Floyd Mayweather Didn’t Throw a Sucker Punch; Victor Ortiz Was the Sucker


On Saturday night, Floyd Mayweather stepped in and administered a lethal left-right combination to Victor Ortiz that produced the most stunning knockout of Mayweather’s professional career. That he would have punched a guy who simply wanted to hug him seems to have offended millions of viewers around the world, including longtime HBO boxing analyst Larry Merchant.

They can all go to hell.

Let me be clear, I’m not a Mayweather fan. I think he’s an obnoxious, spoiled brat. But that has nothing to do with his actions in the ring Saturday night.

HBO is busy taking down the video clips of the spectacular ending to the welterweight championship fight, but while the above clip is still functioning, click on it to see the part that everyone is calling “controversial.” (If it doesn’t work, don’t blame us.)

Since you may not be able to go to the video, here’s a description: Mayweather definitely won the first three rounds. He wasn’t dominant, but he was certainly in control. Since Ortiz was reputed to be the heavier puncher, there was still plenty of suspense going into the fourth round. Ortiz, though, was getting visibly frustrated by Mayweather’s hand speed and ability to slip punches. Bulling Mayweather against the ropes, he clearly head-butted the champion. Referee Joe Cortez momentarily stopped the fight and made it clear he was deducting a point from Ortiz.

Ortiz seemed embarrassed by his boorish behavior and began to apologize profusely. But he did protest too much. First, he leaned over and kissed Mayweather on the cheek. Then, after Cortez signaled that the break was over, Ortiz put out his arms as if to hug Mayweather.

First, there’s a rule in boxing that you’re told the first time you step in the ring — the first time I strapped on my headgear in a Philadelphia gym, my handler slammed me on the shoulder, looked me in the eye, stuck a finger in my face and said, “Remember, protect yourself AT ALL TIMES!”. And “all times” means exactly that.

What the hell did Ortiz think he was doing? Did he think that if he made nice-nice to Mayweather he could get the point on the foul erased?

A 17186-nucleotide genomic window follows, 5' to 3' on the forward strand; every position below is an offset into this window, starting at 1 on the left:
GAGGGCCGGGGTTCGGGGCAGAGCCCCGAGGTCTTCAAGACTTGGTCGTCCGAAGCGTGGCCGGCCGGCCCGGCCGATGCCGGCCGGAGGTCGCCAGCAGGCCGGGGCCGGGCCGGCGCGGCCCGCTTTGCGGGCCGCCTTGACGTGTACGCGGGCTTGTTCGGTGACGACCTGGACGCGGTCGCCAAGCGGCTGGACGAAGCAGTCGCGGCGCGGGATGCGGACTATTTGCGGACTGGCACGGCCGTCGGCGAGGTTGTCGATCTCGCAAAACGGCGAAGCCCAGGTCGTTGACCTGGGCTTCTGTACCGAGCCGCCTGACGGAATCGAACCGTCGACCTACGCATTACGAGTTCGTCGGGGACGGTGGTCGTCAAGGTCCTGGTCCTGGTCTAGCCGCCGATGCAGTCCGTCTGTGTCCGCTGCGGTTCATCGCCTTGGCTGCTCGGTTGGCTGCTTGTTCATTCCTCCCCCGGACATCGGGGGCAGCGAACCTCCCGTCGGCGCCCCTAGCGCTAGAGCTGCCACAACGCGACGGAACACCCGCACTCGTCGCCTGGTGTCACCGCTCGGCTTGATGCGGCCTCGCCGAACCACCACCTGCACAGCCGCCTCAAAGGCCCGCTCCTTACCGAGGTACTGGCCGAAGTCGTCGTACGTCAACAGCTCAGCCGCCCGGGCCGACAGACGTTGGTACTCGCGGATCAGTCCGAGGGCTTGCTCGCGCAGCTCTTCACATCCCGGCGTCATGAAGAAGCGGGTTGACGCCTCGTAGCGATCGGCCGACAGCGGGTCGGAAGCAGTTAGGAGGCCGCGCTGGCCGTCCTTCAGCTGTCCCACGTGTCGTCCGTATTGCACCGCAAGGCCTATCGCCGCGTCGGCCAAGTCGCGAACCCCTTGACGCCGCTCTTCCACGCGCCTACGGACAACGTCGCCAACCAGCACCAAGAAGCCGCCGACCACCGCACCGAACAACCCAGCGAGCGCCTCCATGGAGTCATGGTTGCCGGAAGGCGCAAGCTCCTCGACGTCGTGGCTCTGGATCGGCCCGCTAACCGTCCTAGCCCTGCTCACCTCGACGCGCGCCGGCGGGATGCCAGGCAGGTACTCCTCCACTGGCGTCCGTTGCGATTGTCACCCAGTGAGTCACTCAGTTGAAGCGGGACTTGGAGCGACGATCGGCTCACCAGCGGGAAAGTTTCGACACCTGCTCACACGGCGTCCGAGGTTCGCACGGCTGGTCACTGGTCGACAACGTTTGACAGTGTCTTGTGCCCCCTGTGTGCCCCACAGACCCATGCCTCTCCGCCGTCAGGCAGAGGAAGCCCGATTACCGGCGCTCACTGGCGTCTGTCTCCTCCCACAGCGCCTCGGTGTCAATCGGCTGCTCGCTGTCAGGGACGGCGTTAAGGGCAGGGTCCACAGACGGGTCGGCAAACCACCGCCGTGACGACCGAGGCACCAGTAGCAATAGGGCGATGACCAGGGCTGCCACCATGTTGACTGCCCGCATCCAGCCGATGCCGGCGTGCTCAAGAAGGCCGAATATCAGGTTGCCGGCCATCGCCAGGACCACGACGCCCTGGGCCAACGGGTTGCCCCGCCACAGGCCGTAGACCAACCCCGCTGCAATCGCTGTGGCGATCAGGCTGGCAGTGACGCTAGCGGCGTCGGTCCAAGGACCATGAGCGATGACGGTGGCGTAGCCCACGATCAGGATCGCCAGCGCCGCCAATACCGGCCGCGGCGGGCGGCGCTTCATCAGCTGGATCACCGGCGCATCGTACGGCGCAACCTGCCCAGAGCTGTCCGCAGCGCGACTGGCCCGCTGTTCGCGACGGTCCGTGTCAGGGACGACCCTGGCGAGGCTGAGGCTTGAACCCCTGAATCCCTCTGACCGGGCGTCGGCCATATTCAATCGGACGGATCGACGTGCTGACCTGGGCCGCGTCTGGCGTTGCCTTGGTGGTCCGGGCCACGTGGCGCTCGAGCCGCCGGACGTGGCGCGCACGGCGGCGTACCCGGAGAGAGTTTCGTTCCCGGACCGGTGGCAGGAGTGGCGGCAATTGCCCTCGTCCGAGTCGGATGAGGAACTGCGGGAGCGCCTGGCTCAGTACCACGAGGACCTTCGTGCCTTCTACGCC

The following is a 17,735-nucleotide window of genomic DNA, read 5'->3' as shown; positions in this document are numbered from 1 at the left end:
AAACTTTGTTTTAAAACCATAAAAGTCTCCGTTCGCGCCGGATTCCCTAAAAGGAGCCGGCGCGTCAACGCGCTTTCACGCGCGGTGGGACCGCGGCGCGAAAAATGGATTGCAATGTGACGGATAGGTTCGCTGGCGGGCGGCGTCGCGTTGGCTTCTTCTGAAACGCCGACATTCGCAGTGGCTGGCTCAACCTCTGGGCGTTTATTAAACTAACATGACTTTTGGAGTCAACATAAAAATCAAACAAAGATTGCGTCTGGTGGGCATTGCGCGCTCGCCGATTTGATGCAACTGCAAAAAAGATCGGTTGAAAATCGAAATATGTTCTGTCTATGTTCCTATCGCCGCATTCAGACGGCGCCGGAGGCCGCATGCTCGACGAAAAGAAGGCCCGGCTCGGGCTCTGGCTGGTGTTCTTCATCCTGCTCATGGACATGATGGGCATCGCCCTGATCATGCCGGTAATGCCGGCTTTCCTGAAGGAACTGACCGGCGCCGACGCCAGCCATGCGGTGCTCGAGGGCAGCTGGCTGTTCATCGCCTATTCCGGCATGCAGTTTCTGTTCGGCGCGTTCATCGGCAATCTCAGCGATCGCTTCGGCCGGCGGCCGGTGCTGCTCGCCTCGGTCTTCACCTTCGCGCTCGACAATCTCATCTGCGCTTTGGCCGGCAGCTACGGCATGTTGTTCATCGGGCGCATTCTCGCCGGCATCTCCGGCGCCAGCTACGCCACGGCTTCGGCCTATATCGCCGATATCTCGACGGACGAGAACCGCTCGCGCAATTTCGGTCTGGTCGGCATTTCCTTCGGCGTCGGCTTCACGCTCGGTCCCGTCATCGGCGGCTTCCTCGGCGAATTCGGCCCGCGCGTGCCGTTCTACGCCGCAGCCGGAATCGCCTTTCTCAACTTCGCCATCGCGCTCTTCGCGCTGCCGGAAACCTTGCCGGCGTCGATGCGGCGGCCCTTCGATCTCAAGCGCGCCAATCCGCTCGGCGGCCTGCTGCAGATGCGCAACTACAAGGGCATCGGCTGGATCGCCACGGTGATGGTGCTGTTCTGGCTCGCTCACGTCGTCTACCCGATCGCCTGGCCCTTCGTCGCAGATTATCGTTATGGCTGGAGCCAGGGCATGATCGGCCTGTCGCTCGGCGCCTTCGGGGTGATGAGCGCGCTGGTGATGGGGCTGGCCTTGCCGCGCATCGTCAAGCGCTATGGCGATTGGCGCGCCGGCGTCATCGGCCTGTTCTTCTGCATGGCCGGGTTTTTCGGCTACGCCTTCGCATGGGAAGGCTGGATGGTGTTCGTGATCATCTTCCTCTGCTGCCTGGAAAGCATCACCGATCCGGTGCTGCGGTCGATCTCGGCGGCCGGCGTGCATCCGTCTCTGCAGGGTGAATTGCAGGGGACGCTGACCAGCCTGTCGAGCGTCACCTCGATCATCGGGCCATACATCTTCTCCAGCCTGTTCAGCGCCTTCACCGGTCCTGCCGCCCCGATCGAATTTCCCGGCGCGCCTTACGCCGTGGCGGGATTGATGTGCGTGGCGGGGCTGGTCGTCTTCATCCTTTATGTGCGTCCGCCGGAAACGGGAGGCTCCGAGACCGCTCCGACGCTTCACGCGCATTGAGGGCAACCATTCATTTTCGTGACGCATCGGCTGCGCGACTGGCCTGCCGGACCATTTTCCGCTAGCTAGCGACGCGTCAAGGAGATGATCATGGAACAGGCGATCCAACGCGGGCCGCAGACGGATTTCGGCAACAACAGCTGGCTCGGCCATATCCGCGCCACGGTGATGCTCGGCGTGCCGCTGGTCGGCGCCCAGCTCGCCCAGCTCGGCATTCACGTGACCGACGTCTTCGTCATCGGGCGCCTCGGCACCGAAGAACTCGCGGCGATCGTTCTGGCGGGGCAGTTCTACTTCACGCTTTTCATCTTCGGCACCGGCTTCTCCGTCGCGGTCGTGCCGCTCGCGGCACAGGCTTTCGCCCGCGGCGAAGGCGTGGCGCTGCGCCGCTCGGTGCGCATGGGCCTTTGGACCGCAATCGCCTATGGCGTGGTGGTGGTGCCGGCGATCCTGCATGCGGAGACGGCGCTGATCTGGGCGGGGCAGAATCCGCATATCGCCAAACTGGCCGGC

The rule in boxing is no punches during a referee’s break, but it doesn’t say anything about after the break. (Was Mayweather supposed to trust that Ortiz wasn’t going to butt him again or throw a punch instead of giving him a hug?)

Anyway, when you watch the re-broadcast this weekend (of if you can find a clip of the whole thing), see HBO showing the ridiculous exchange between Mayweather and Merchant. In the wake of Merchant’s postfight commentary, Mayweather tells him that HBO should fire him. The 80-year old Merchant shoots back that if he was 50 years younger, he would kick his ass.

Yeah, right. When I was 18 I was a gopher for Merchant at a newspaper office, and man, did he take long “lunch” breaks. Put it this way: What Merchant didn’t get done before “lunch,” he didn’t get done at all.

It looked to me as if Merchant had taken another long lunch break before the fight, and, frankly, I think Mayweather was right: Merchant should be fired for his comments.He was in the wrong. Nothing Mayweather did was illegal.

Leave it to Mayweather to be in the right and still make everyone hate him.

After the fight, he made the unbelievable accusation that Manny Pacquiao has been ducking him for the last two years and that he won’t fight him unless Pacquiao “takes a drug test” — the implication of course being that Manny is so sensational that he must be taking steroids. (Has Mayweather thought that one through? Every time he repeats it, he’s simply flattering Pacquiao.)

Note to Floyd Mayweather: Manny Pacquiao is no Victor Ortiz, and when you step into the ring with him — perhaps I should say “if” — the last thing he’ll have on his mind is hugging it out.

By the way, Bert Sugar, the dean of American boxing writers, reminds us that there was one other major controversy over a foul in the ring. In 1927, Jack Dempsey, having lost his heavyweight title on a decision to Gene Tunney, fought the number one contender, Jack Sharkey, to earn a rematch with Tunney. In round seven, Sharkey turns to the ref to complain of a low blow — the claim has never been substantiated, and it’s hard to tell in the film whether the punch was above or below the belt — after which Dempsey flattens him with one of the most devastating short left hooks you’ll ever see.

The clip from the archives of the late Jim Jacobs shows both the sixth and seventh rounds, so be patient.